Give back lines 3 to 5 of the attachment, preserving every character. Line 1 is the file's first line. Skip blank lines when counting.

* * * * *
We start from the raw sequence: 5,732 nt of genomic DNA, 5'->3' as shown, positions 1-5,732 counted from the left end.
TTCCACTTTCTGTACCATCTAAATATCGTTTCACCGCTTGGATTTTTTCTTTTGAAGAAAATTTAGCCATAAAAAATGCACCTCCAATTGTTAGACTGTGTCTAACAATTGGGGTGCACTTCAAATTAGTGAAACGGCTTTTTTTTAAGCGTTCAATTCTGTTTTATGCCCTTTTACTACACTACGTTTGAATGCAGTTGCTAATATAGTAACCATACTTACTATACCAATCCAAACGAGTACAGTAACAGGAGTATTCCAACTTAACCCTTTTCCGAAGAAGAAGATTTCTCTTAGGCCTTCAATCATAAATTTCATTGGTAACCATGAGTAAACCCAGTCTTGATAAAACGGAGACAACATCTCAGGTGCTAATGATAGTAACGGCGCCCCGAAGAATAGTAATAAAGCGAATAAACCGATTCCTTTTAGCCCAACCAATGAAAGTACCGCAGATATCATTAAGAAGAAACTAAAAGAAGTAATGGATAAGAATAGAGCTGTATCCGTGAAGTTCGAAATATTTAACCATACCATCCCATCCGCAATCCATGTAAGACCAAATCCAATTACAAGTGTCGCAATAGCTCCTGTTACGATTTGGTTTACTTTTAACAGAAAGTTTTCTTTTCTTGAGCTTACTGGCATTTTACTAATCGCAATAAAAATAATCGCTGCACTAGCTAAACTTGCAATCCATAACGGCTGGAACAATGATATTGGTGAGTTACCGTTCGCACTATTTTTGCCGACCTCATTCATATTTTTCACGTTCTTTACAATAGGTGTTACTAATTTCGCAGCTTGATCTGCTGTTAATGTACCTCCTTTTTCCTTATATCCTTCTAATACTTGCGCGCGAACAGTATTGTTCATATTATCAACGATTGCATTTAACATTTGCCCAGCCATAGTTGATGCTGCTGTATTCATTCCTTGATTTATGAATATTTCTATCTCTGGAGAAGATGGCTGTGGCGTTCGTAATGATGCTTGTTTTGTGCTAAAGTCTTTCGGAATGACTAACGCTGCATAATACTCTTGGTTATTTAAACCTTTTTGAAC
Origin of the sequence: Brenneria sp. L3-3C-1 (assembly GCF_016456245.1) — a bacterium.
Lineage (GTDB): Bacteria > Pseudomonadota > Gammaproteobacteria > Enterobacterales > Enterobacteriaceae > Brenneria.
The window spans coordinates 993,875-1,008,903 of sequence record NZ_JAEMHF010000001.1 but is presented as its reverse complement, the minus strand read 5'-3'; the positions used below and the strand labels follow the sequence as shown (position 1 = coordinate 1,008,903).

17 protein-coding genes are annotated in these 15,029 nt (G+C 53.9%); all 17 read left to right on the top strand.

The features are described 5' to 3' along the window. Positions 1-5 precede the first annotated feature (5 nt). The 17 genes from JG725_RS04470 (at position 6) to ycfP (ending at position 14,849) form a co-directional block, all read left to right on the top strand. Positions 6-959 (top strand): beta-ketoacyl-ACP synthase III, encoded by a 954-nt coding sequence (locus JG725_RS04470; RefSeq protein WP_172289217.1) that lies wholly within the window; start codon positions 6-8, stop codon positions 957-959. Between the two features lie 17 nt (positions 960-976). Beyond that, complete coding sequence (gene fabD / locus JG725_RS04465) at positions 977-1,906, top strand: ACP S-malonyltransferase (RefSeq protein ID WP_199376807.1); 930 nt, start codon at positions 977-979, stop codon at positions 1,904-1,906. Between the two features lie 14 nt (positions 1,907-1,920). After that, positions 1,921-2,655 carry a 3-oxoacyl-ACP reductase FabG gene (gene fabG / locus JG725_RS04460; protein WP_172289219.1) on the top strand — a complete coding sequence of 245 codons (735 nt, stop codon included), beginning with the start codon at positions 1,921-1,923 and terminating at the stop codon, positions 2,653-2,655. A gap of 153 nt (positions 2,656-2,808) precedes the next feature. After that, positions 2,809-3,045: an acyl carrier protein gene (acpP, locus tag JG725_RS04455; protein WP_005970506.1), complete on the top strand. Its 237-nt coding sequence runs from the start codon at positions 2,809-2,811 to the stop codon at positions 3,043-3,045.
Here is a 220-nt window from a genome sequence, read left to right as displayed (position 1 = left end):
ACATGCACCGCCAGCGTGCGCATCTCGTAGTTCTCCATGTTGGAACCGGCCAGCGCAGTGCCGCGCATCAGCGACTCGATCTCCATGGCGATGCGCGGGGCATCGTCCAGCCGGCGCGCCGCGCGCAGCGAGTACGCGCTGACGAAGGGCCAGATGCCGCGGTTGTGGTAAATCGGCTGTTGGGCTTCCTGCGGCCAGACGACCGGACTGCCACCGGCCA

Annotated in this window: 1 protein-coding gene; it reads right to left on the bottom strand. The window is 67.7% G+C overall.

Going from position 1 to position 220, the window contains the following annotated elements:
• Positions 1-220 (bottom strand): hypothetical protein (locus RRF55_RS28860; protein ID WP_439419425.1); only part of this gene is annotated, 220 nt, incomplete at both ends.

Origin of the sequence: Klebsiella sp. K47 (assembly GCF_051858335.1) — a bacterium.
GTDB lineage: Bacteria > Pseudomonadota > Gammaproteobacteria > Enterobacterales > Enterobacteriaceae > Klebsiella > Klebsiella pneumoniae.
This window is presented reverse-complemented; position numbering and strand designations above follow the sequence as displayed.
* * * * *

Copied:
Origin of the sequence: Brenneria sp. L3-3C-1 (assembly GCF_016456245.1) — a bacterium.
Lineage (GTDB): Bacteria > Pseudomonadota > Gammaproteobacteria > Enterobacterales > Enterobacteriaceae > Brenneria.
The window spans coordinates 993,875-1,008,903 of sequence record NZ_JAEMHF010000001.1 but is presented as its reverse complement, the minus strand read 5'-3'; the positions used below and the strand labels follow the sequence as shown (position 1 = coordinate 1,008,903).